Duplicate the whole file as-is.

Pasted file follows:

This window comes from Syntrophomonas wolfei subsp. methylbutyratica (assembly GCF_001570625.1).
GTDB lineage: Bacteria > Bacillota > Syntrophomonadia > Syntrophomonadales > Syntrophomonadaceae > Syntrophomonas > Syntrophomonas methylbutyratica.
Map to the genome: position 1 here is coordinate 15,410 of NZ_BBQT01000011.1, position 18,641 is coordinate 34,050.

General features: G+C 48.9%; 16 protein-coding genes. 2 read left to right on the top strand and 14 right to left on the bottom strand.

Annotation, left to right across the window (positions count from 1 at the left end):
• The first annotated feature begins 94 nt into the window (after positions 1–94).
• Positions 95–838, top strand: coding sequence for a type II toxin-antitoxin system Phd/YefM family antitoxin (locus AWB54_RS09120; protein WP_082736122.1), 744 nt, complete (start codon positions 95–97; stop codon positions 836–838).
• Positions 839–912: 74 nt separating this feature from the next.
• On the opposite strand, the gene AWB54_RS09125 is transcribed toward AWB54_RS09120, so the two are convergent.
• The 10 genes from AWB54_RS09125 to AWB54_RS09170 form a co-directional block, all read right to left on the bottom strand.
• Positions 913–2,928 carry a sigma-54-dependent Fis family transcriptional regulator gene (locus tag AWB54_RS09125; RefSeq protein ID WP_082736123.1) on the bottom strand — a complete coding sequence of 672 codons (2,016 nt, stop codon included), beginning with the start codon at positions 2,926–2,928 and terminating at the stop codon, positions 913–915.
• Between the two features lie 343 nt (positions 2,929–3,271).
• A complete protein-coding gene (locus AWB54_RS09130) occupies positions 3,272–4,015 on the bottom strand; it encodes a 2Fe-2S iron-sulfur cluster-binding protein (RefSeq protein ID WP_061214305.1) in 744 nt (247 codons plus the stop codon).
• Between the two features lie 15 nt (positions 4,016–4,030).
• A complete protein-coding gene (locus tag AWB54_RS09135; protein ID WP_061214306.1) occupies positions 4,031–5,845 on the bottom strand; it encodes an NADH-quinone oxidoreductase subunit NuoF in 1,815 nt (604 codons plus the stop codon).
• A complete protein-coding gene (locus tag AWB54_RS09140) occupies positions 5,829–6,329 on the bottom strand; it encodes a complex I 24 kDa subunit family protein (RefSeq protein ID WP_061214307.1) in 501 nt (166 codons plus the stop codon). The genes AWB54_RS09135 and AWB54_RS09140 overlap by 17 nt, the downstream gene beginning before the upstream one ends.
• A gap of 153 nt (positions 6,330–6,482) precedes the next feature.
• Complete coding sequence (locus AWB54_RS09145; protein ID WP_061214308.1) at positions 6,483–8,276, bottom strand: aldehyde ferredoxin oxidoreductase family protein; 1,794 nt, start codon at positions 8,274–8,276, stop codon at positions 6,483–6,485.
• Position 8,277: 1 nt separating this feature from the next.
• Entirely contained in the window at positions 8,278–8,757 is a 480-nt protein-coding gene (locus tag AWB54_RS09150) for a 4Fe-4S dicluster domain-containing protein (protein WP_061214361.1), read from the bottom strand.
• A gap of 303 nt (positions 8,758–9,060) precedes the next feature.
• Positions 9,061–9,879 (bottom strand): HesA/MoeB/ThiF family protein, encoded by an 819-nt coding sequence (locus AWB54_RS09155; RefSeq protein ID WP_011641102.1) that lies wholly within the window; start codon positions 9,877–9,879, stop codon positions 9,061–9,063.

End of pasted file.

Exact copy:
This window comes from Syntrophomonas wolfei subsp. methylbutyratica (assembly GCF_001570625.1).
GTDB lineage: Bacteria > Bacillota > Syntrophomonadia > Syntrophomonadales > Syntrophomonadaceae > Syntrophomonas > Syntrophomonas methylbutyratica.
Map to the genome: position 1 here is coordinate 15,410 of NZ_BBQT01000011.1, position 18,641 is coordinate 34,050.

General features: G+C 48.9%; 16 protein-coding genes. 2 read left to right on the top strand and 14 right to left on the bottom strand.

Annotation, left to right across the window (positions count from 1 at the left end):
• The first annotated feature begins 94 nt into the window (after positions 1–94).
• Positions 95–838, top strand: coding sequence for a type II toxin-antitoxin system Phd/YefM family antitoxin (locus AWB54_RS09120; protein WP_082736122.1), 744 nt, complete (start codon positions 95–97; stop codon positions 836–838).
• Positions 839–912: 74 nt separating this feature from the next.
• On the opposite strand, the gene AWB54_RS09125 is transcribed toward AWB54_RS09120, so the two are convergent.
• The 10 genes from AWB54_RS09125 to AWB54_RS09170 form a co-directional block, all read right to left on the bottom strand.
• Positions 913–2,928 carry a sigma-54-dependent Fis family transcriptional regulator gene (locus tag AWB54_RS09125; RefSeq protein ID WP_082736123.1) on the bottom strand — a complete coding sequence of 672 codons (2,016 nt, stop codon included), beginning with the start codon at positions 2,926–2,928 and terminating at the stop codon, positions 913–915.
• Between the two features lie 343 nt (positions 2,929–3,271).
• A complete protein-coding gene (locus AWB54_RS09130) occupies positions 3,272–4,015 on the bottom strand; it encodes a 2Fe-2S iron-sulfur cluster-binding protein (RefSeq protein ID WP_061214305.1) in 744 nt (247 codons plus the stop codon).
• Between the two features lie 15 nt (positions 4,016–4,030).
• A complete protein-coding gene (locus tag AWB54_RS09135; protein ID WP_061214306.1) occupies positions 4,031–5,845 on the bottom strand; it encodes an NADH-quinone oxidoreductase subunit NuoF in 1,815 nt (604 codons plus the stop codon).
• A complete protein-coding gene (locus tag AWB54_RS09140) occupies positions 5,829–6,329 on the bottom strand; it encodes a complex I 24 kDa subunit family protein (RefSeq protein ID WP_061214307.1) in 501 nt (166 codons plus the stop codon). The genes AWB54_RS09135 and AWB54_RS09140 overlap by 17 nt, the downstream gene beginning before the upstream one ends.
• A gap of 153 nt (positions 6,330–6,482) precedes the next feature.
• Complete coding sequence (locus AWB54_RS09145; protein ID WP_061214308.1) at positions 6,483–8,276, bottom strand: aldehyde ferredoxin oxidoreductase family protein; 1,794 nt, start codon at positions 8,274–8,276, stop codon at positions 6,483–6,485.
• Position 8,277: 1 nt separating this feature from the next.
• Entirely contained in the window at positions 8,278–8,757 is a 480-nt protein-coding gene (locus tag AWB54_RS09150) for a 4Fe-4S dicluster domain-containing protein (protein WP_061214361.1), read from the bottom strand.
• A gap of 303 nt (positions 8,758–9,060) precedes the next feature.
• Positions 9,061–9,879 (bottom strand): HesA/MoeB/ThiF family protein, encoded by an 819-nt coding sequence (locus AWB54_RS09155; RefSeq protein ID WP_011641102.1) that lies wholly within the window; start codon positions 9,877–9,879, stop codon positions 9,061–9,063.